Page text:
44—You don’t need a personal logo.

Don’t worry. You don’t need a personal logo. Why not? Because your name is unique enough. Do I have a logo? Hell no. I don’t even think about it. Really. If you went through my notebooks, the most recent “Lucas Czarnecki” logo you would find is from 2012. The fact is, the likelihood of you creating a logo that is simple, effective, original, and telegraphs everything you want to say about yourself is nearly impossible. And that isn’t a slight against your skills, it’s simply the truth. Not to mention, you don’t actually need one. Unless you’re pulling multi-million dollar design contracts (in which case, why are you here?) your branding could be best served with type and color.

Here’s my personal branding process, summarized:

List the three core traits that you would like to be known for: are you honest, fun, and cutting edge? Are you artsy, whimsical, and delicate? (These are more about your work than you, but you’ll see how it extends to you in a moment.)

Once you have your characteristics listed out, here’s what you do:

Pick a typeface (or two) that feel like those characteristics: elegant? Go with Bodoni or Didot. Modern? Go with DIN or Avenir. Keep in mind, these are just examples, not exhaustive lists.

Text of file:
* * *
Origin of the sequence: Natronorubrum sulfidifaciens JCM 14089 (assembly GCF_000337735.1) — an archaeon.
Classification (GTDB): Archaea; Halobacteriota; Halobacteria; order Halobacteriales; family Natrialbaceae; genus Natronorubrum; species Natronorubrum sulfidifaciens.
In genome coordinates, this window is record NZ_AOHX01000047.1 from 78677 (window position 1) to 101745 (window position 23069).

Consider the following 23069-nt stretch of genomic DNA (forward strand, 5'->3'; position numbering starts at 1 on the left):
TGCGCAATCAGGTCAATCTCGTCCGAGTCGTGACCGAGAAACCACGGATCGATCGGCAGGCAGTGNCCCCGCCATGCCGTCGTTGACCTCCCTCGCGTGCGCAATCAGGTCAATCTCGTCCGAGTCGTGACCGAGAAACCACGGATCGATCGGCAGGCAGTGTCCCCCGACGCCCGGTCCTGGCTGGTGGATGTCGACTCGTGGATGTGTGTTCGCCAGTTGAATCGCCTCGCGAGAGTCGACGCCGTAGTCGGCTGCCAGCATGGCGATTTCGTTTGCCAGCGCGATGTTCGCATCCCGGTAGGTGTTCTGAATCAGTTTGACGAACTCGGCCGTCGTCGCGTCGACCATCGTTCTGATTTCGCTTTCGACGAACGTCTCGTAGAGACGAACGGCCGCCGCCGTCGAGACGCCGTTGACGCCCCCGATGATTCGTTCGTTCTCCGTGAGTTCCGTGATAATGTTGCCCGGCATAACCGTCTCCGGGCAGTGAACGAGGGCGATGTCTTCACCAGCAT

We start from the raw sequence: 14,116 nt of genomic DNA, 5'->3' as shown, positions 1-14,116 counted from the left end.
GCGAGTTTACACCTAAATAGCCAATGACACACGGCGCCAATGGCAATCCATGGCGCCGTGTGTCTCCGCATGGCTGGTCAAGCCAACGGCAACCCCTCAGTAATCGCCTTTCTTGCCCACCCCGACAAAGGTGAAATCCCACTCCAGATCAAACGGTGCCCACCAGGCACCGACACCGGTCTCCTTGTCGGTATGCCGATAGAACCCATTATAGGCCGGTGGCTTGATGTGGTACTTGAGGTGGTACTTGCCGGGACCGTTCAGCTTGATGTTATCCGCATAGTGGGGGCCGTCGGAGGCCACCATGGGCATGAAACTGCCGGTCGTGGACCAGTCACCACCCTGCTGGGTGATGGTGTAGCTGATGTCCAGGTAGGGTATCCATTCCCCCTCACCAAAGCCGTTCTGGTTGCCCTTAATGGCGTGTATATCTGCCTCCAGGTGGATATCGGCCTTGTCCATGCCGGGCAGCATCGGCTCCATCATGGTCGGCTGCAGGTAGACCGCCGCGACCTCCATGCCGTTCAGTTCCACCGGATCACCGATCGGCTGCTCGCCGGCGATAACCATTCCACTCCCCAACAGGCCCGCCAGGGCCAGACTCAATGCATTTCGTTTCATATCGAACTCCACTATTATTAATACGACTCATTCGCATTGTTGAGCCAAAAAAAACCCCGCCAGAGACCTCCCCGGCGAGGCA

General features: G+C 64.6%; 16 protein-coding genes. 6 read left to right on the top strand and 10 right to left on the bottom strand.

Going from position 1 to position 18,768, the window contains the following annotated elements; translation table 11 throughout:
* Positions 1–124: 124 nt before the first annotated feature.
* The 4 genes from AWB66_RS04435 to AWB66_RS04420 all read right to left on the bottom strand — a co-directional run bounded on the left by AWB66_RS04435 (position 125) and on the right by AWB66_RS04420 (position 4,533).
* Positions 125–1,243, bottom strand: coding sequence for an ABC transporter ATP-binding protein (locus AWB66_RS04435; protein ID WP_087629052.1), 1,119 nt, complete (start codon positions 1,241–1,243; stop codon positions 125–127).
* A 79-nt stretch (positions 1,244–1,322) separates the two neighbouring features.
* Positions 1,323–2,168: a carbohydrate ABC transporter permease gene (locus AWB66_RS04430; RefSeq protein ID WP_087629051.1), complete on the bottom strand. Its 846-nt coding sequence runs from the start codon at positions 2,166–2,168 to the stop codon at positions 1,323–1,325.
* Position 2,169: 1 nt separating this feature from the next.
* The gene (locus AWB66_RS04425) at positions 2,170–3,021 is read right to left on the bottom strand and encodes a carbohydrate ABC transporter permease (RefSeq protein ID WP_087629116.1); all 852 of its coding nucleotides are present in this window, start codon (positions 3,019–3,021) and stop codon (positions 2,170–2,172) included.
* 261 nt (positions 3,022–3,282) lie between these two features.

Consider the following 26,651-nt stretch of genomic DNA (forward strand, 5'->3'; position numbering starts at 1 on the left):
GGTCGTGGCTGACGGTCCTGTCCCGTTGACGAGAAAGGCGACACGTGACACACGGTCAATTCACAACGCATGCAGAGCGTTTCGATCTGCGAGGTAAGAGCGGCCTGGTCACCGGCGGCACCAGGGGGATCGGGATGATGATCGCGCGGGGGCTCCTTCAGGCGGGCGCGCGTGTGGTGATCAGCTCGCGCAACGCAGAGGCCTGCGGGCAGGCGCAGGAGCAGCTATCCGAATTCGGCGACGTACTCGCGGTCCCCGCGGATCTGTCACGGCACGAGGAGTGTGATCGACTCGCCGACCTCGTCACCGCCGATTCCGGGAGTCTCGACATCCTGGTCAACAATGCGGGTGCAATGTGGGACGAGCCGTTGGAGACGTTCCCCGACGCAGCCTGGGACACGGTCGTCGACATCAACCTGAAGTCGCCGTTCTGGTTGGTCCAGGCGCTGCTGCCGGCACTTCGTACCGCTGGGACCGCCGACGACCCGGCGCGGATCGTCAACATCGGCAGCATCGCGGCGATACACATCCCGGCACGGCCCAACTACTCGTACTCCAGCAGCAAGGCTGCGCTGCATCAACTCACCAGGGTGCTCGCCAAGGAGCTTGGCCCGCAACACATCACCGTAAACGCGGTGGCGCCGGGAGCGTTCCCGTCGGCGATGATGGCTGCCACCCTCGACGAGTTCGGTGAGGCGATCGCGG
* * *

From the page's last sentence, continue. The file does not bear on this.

Next, pick a color (or two) that feel like those characteristics: Cutting edge? Green. Modern? Red. Artsy? Pastels. You get the idea.

Once you’ve done that, feel free to expand into other areas. What kind of layouts do you want to use? What sizes of type? What sizes of paper?

Then you can take these into your life. For example, in my personal brand, I use Akzidenz-Grotesk in print, AktivGrotesk on the web, layered grey rectangles, and little-to-no ornament. In my life, I wear all grey (no ornament), drive a grey car, and live very stoically (almost as if Akzidenz-Grotesk were a person.)


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